Halley’s Comet

Halley's CometThe Game: Defend Earth from the comets! Halley’s Comet is on a collision course with Earth, and it’s teeming with evil aliens bent on destroying humanity. They attack the player’s ship in endless waves, even building walls in space that the player can collide with before they realize what’s happening. Power-ups can be revealed by blasting away at meteors, though catching them and accumulating their firepower in the middle of a fierce firefight is a skill unto itself. Smaller comets plunge toward the Earth at lightning speed. Any alien ships or comets that the player doesn’t destroy keep going and attack the planet; if too many are allowed to strike at Earth directly, or if the player runs out of ships, the game ends. (Taito, 1986)

Memories: An interesting take on the slide-and-shoot genre, Halley’s Comet finally addresses what happens when dive-bombing alien invaders zoom past the player’s ship at the bottom of the screen – they keep barreling toward whatever the player was protecting in the first place. This raises the stakes nicely and holds the player accountable for any stragglers who slip past the defenses, something that most shoot-’em-ups since Space Invaders (which ended the moment the invaders landed) didn’t bother to do.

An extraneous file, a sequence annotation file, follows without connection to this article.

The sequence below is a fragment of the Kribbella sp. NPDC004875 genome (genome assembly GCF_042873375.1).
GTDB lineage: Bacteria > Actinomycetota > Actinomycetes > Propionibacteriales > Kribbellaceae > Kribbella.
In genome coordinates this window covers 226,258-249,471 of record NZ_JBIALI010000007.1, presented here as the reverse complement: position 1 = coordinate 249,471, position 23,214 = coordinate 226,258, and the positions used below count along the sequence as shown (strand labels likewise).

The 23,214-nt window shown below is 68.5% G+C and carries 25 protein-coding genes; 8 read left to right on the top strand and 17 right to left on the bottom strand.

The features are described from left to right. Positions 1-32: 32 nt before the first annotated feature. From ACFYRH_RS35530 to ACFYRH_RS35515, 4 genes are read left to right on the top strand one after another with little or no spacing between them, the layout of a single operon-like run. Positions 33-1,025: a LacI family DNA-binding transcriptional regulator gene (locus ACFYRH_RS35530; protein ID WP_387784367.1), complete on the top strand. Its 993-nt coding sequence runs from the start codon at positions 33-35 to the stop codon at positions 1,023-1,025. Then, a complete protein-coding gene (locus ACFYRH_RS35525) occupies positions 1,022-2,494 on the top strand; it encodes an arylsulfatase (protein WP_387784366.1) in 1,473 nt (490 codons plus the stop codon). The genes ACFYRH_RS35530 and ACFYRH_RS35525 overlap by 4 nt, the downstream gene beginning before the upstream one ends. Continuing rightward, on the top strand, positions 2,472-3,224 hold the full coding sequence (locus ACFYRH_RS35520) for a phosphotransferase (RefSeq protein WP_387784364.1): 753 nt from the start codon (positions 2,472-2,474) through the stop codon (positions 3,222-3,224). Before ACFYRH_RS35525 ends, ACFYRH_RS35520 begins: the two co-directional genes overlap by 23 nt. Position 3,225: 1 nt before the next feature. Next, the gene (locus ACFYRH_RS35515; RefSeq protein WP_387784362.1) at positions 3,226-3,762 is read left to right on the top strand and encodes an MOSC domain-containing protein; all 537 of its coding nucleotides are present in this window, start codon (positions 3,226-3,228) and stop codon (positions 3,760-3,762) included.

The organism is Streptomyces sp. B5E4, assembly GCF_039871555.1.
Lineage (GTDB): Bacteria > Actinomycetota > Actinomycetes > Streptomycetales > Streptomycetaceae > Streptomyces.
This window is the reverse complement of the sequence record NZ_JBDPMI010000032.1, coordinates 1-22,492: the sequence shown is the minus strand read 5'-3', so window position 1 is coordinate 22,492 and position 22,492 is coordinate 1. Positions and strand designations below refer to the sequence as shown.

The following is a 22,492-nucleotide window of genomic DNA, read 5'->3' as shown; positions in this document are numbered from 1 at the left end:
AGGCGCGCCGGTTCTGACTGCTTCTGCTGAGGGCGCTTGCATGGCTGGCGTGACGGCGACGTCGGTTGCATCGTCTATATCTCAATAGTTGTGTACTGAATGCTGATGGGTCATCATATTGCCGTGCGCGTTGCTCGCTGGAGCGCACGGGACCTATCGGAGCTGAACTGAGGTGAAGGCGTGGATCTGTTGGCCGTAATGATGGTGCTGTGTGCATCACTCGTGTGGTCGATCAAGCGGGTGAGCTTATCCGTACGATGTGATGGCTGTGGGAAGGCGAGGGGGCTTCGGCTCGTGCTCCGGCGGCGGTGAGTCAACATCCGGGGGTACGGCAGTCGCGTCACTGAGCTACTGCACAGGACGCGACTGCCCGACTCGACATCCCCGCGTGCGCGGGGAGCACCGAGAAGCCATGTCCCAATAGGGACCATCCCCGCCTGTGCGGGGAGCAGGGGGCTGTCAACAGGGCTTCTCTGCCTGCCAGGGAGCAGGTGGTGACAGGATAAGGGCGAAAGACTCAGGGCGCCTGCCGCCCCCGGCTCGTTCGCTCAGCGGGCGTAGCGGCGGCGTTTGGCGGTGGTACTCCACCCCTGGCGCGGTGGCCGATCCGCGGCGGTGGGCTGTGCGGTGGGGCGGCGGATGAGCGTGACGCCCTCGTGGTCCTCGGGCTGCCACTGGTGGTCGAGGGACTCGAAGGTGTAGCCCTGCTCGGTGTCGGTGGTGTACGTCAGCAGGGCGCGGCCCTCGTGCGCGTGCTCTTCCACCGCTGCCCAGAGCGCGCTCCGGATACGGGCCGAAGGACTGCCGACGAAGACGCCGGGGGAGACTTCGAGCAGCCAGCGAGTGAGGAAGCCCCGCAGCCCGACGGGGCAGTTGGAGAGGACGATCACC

Halley's CometAnd what are those nasties doing once they slip past? There’s a gauge on the right side of the screen which not only charts the player’s progress from Earth to Halley, but it also serves as a graphical “health” gauge for Earth itself. As more bad guys pummel the planet that the player’s supposed to be protecting, the Earth accumulates glowing, burning craters on its landscape, until finally the entire planet is laid to waste. It takes time for this to happen, so it’s not something that will cut the player’s game short suddenly if they’re unaware, but it is a neat little thing to have.

Taito licensed Halley’s Comet to a U.S. manufacturer, having already downsized their Stateside operation in the wake of the Halley's Comet198283 industry crash, but in recent retro compilations and even soundtrack/sound effects CDs, Taito has claimed Halley as part of its own lineage. Its original release date is indicative of the game being targeted at the wave of comet-mania that gripped the world during Halley’s close pass by Earth in ’86, an event marked by the launch of an international fleet of unmanned spacecraft to study the comet. Why none of these space probes tried to defend Earth from the comets and save us all the trouble remains a mystery.

About Earl Green

I'm the webmaster and creator of theLogBook.com and its video game museum "sub-site", Phosphor Dot Fossils.
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